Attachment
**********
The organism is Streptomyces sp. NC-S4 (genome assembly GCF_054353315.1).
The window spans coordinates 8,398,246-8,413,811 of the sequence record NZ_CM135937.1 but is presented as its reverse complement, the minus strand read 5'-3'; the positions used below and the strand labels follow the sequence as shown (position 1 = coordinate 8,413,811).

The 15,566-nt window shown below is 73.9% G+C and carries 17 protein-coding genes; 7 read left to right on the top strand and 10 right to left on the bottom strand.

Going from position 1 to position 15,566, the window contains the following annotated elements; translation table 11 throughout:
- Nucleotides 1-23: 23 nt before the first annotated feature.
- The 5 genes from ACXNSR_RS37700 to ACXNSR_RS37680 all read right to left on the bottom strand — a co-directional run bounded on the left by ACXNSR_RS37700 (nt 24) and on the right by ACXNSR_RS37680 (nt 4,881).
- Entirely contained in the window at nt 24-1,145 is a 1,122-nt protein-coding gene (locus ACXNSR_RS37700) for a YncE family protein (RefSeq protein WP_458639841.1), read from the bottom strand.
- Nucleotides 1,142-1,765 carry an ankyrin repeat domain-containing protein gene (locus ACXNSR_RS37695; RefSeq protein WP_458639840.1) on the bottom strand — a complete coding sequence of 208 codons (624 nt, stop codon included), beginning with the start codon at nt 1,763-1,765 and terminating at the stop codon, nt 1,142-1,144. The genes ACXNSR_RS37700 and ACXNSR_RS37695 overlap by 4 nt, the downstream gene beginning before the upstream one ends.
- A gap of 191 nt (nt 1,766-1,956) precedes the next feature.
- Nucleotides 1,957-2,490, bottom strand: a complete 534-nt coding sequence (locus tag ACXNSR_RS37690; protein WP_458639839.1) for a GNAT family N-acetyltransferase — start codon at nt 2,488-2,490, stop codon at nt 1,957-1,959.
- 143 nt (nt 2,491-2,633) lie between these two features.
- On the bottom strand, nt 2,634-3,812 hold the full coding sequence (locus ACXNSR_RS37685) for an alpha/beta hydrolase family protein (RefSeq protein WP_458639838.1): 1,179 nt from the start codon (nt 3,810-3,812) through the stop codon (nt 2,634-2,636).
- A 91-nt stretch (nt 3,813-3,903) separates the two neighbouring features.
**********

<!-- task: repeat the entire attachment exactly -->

The organism is Streptomyces sp. NC-S4 (genome assembly GCF_054353315.1).
The window spans coordinates 8,398,246-8,413,811 of the sequence record NZ_CM135937.1 but is presented as its reverse complement, the minus strand read 5'-3'; the positions used below and the strand labels follow the sequence as shown (position 1 = coordinate 8,413,811).

The 15,566-nt window shown below is 73.9% G+C and carries 17 protein-coding genes; 7 read left to right on the top strand and 10 right to left on the bottom strand.

Going from position 1 to position 15,566, the window contains the following annotated elements; translation table 11 throughout:
- Nucleotides 1-23: 23 nt before the first annotated feature.
- The 5 genes from ACXNSR_RS37700 to ACXNSR_RS37680 all read right to left on the bottom strand — a co-directional run bounded on the left by ACXNSR_RS37700 (nt 24) and on the right by ACXNSR_RS37680 (nt 4,881).
- Entirely contained in the window at nt 24-1,145 is a 1,122-nt protein-coding gene (locus ACXNSR_RS37700) for a YncE family protein (RefSeq protein WP_458639841.1), read from the bottom strand.
- Nucleotides 1,142-1,765 carry an ankyrin repeat domain-containing protein gene (locus ACXNSR_RS37695; RefSeq protein WP_458639840.1) on the bottom strand — a complete coding sequence of 208 codons (624 nt, stop codon included), beginning with the start codon at nt 1,763-1,765 and terminating at the stop codon, nt 1,142-1,144. The genes ACXNSR_RS37700 and ACXNSR_RS37695 overlap by 4 nt, the downstream gene beginning before the upstream one ends.
- A gap of 191 nt (nt 1,766-1,956) precedes the next feature.
- Nucleotides 1,957-2,490, bottom strand: a complete 534-nt coding sequence (locus tag ACXNSR_RS37690; protein WP_458639839.1) for a GNAT family N-acetyltransferase — start codon at nt 2,488-2,490, stop codon at nt 1,957-1,959.
- 143 nt (nt 2,491-2,633) lie between these two features.
- On the bottom strand, nt 2,634-3,812 hold the full coding sequence (locus ACXNSR_RS37685) for an alpha/beta hydrolase family protein (RefSeq protein WP_458639838.1): 1,179 nt from the start codon (nt 3,810-3,812) through the stop codon (nt 2,634-2,636).
- A 91-nt stretch (nt 3,813-3,903) separates the two neighbouring features.